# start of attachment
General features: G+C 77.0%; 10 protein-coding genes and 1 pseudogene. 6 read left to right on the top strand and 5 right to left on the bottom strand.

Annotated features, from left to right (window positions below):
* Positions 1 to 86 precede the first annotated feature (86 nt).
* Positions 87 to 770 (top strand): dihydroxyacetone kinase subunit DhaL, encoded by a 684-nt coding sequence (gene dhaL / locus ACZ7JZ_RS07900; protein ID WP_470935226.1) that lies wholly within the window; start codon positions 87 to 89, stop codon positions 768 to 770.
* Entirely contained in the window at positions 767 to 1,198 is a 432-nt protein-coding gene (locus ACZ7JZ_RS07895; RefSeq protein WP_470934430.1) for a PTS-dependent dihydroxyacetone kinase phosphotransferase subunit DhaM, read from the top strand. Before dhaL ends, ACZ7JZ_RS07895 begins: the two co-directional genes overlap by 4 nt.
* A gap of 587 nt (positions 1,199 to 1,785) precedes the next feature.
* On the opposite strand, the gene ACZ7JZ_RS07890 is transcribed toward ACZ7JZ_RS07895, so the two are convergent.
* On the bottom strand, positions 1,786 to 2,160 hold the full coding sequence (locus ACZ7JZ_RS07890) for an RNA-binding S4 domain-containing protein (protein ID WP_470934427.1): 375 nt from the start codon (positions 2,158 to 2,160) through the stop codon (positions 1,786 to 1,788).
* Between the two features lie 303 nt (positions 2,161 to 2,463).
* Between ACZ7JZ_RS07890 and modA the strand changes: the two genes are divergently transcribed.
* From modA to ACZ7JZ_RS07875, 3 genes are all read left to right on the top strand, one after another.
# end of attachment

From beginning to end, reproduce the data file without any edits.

General features: G+C 77.0%; 10 protein-coding genes and 1 pseudogene. 6 read left to right on the top strand and 5 right to left on the bottom strand.

Annotated features, from left to right (window positions below):
* Positions 1 to 86 precede the first annotated feature (86 nt).
* Positions 87 to 770 (top strand): dihydroxyacetone kinase subunit DhaL, encoded by a 684-nt coding sequence (gene dhaL / locus ACZ7JZ_RS07900; protein ID WP_470935226.1) that lies wholly within the window; start codon positions 87 to 89, stop codon positions 768 to 770.
* Entirely contained in the window at positions 767 to 1,198 is a 432-nt protein-coding gene (locus ACZ7JZ_RS07895; RefSeq protein WP_470934430.1) for a PTS-dependent dihydroxyacetone kinase phosphotransferase subunit DhaM, read from the top strand. Before dhaL ends, ACZ7JZ_RS07895 begins: the two co-directional genes overlap by 4 nt.
* A gap of 587 nt (positions 1,199 to 1,785) precedes the next feature.
* On the opposite strand, the gene ACZ7JZ_RS07890 is transcribed toward ACZ7JZ_RS07895, so the two are convergent.
* On the bottom strand, positions 1,786 to 2,160 hold the full coding sequence (locus ACZ7JZ_RS07890) for an RNA-binding S4 domain-containing protein (protein ID WP_470934427.1): 375 nt from the start codon (positions 2,158 to 2,160) through the stop codon (positions 1,786 to 1,788).
* Between the two features lie 303 nt (positions 2,161 to 2,463).
* Between ACZ7JZ_RS07890 and modA the strand changes: the two genes are divergently transcribed.
* From modA to ACZ7JZ_RS07875, 3 genes are all read left to right on the top strand, one after another.